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Words in Time and Place: Exploring Language Through the Historical Thesaurus of the Oxford English Dictionary

By David Crystal

Offers a unique view of the English language and its development, and includes witty commentary and anecdotes along the way.


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The Indo-European Controversy: Facts and Fallacies in Historical Linguistics

By Asya Pereltsvaig and Martin W. Lewis

This book "asserts that the origin and spread of languages must be examined primarily through the time-tested techniques of linguistic analysis, rather than those of evolutionary biology" and "defends traditional practices in historical linguistics while remaining open to new techniques, including computational methods" and "will appeal to readers interested in world history and world geography."


Academic Paper


Title: Age-related changes in acoustic modifications of Mandarin maternal speech to preverbal infants and five-year-old children: a longitudinal study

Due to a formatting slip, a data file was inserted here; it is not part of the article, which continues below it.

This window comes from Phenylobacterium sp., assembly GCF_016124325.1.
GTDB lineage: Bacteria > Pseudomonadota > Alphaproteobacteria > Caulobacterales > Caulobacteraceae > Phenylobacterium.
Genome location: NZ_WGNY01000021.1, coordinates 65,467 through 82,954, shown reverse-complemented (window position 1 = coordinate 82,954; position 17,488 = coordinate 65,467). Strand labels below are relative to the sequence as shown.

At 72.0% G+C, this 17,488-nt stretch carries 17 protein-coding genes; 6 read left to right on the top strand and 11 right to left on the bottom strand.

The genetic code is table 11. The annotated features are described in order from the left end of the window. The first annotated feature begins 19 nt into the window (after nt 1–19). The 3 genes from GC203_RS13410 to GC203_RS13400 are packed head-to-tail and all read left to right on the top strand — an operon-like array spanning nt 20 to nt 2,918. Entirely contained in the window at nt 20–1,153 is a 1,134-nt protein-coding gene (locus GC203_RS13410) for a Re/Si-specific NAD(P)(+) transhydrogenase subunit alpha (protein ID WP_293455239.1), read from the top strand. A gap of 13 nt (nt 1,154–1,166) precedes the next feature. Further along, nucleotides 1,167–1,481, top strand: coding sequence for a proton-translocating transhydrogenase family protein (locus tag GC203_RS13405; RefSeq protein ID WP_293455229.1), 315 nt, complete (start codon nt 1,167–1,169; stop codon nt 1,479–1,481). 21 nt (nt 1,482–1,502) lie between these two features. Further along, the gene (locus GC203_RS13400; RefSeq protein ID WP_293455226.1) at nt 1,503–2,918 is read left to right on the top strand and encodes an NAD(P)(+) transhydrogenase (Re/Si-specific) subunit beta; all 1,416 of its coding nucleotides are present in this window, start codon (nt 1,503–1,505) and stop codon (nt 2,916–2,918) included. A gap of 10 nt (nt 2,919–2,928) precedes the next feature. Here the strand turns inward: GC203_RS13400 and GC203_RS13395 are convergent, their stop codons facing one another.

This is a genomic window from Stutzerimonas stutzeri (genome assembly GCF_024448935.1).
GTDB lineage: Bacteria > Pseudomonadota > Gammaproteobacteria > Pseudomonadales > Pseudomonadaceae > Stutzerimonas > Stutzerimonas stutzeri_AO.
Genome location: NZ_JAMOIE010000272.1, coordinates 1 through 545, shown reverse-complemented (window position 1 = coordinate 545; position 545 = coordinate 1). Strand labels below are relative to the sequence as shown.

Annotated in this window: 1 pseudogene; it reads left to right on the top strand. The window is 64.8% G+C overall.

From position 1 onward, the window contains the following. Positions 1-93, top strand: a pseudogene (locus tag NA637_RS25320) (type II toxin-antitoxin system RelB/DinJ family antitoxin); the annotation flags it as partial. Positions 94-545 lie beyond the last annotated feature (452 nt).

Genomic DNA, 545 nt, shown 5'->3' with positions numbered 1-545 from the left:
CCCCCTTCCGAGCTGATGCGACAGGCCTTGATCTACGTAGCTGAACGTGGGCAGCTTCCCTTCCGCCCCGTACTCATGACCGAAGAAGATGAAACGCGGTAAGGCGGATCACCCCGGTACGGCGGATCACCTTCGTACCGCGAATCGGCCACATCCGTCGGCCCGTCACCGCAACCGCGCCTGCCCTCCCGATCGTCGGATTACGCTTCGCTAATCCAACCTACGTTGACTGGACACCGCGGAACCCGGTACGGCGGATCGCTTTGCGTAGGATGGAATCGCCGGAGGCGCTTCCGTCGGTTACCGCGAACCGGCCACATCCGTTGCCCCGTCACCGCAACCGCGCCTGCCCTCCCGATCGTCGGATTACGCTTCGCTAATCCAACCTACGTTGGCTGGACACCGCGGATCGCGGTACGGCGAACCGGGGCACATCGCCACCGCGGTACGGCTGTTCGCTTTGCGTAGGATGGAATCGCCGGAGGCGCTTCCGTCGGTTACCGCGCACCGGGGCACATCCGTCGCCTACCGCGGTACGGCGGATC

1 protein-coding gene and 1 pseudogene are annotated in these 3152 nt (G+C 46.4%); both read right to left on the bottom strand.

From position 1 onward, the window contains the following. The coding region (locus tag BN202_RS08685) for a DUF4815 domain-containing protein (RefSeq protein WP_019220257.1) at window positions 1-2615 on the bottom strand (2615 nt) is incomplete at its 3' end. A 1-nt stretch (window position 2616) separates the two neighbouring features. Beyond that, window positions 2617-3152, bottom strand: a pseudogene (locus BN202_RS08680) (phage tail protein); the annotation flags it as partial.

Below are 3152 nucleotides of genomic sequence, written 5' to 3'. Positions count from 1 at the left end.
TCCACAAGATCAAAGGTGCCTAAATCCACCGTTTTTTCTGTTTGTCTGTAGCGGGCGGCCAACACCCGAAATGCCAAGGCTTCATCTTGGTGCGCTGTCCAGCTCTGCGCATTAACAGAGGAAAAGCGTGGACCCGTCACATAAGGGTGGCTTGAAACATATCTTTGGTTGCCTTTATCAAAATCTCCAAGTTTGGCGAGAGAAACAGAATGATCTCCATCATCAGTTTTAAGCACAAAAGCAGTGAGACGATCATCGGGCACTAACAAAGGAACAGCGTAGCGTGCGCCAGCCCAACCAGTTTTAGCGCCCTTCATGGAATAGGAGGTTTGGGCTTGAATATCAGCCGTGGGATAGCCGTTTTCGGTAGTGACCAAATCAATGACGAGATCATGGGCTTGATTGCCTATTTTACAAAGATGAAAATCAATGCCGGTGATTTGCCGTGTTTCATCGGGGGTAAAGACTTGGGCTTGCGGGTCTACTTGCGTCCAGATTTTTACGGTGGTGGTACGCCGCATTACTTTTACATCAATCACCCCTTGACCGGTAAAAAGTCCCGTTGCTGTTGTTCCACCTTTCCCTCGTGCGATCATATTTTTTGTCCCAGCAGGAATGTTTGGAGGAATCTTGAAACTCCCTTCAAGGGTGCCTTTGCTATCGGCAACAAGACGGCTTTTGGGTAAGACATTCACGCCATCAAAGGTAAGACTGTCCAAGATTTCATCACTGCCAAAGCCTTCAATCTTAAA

Author: Huei-mei Liu
Institution: National Taiwan Normal University
Author: Feng-ming Tsao
Institution: National Taiwan University
Author: Patricia K. Kuhl
Email: click here TO access email
Homepage: http://ilabs.washington.edu
Institution: University of Washington
Linguistic Field: Phonology; Psycholinguistics
Subject Language: Chinese, Mandarin
Abstract: Acoustic-phonetic exaggeration of infant-directed speech (IDS) is well documented, but few studies address whether these features are modified with a child's age. Mandarin-speaking mothers were recorded while addressing an adult and their child at two ages (0 ; 7–1 ; 0 and 5 ; 0) to examine the acoustic-phonetic differences between IDS and child-directed speech (CDS). CDS exhibits an exaggeration pattern resembling that of IDS – expanded vowel space, longer vowels, higher pitch and greater lexical tone differences – when compared to ADS. Longitudinal analysis demonstrated that the extent of acoustic exaggeration is significantly smaller in CDS than in IDS. Age-related changes in maternal speech provide some support for the hypothesis that mothers adjust their speech directed toward children as a function of the child's language ability.

CUP AT LINGUIST

This article appears IN Journal of Child Language Vol. 36, Issue 4, which you can READ on Cambridge's site or on LINGUIST .



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